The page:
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Anesthesiology. 2001 Feb;94(2):218-22.

Opioids inhibit febrile responses in humans, whereas epidural analgesia does not: an explanation for hyperthermia during epidural analgesia.

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1
Department of Anesthesia, University of California-San Francisco, USA.

Abstract

BACKGROUND:

Epidural analgesia is frequently associated with hyperthermia during labor and in the postoperative period. The conventional assumption is that hyperthermia is caused by the technique, although no convincing mechanism has been proposed. However, pain in the "control" patients is inevitably treated with opioids, which themselves attenuate fever. Fever associated with infection or tissue injury may then be suppressed by opioids in the "control" patients while being expressed normally in patients given epidural analgesia. The authors therefore tested the hypothesis that fever in humans is manifested normally during epidural analgesia, but is suppressed by low-dose intravenous opioid.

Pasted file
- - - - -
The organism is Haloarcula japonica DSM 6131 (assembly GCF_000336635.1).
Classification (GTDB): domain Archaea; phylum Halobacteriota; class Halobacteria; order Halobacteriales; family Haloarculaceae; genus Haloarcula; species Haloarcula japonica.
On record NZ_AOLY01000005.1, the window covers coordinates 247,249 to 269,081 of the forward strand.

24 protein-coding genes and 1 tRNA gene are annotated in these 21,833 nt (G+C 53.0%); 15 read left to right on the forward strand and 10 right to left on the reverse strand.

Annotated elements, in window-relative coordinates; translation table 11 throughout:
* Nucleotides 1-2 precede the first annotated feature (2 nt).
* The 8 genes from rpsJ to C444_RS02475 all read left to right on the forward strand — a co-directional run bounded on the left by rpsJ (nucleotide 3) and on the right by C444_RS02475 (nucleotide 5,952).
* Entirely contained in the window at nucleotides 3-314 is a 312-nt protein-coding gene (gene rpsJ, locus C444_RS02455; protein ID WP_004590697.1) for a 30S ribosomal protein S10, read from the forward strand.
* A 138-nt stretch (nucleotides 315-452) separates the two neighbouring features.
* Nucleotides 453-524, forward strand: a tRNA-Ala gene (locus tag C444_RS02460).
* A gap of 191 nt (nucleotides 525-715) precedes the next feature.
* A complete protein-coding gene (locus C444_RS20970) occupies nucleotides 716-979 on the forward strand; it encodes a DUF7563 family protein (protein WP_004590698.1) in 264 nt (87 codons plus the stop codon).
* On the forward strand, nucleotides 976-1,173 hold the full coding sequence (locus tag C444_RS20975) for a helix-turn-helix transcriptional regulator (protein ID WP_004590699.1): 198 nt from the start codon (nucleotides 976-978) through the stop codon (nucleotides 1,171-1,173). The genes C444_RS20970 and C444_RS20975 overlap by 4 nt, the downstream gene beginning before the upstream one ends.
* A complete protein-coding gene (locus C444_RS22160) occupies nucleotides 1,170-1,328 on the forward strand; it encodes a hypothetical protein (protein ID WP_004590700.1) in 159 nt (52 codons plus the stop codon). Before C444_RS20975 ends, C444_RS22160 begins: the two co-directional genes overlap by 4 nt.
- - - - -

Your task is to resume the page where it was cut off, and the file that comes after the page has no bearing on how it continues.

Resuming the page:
METHODS:

The authors studied eight volunteers, each on four study days. Fever was induced each day by 150 IU/g intravenous interleukin 2. Volunteers were randomly assigned to: (1) a control day when no opioid or epidural analgesia was given; (2) epidural analgesia using ropivacaine alone; (3) epidural analgesia using ropivacaine in combination with 2 microg/ml fentanyl; or (4) intravenous fentanyl at a target plasma concentration of 2.5 ng/ml.

RESULTS:

Fentanyl halved the febrile response to pyrogen, decreasing integrated core temperature from 7.0 +/- 3.2 degrees C. h on the control day, to 3.8 +/- 3.0 degrees C. h on the intravenous fentanyl day. In contrast, epidural ropivacaine and epidural ropivacaine-fentanyl did not inhibit fever. The fraction of core-temperature measurements that exceeded 38 degrees C was halved by intravenous fentanyl, and the fraction exceeding 38.5 degrees C was reduced more than fivefold.

CONCLUSIONS:

These data support the authors' proposed mechanism for hyperthermia during epidural analgesia. Fever during epidural analgesia should thus not be considered a complication of the anesthetic technique per se.

PMID:
11176084
[Indexed for MEDLINE]
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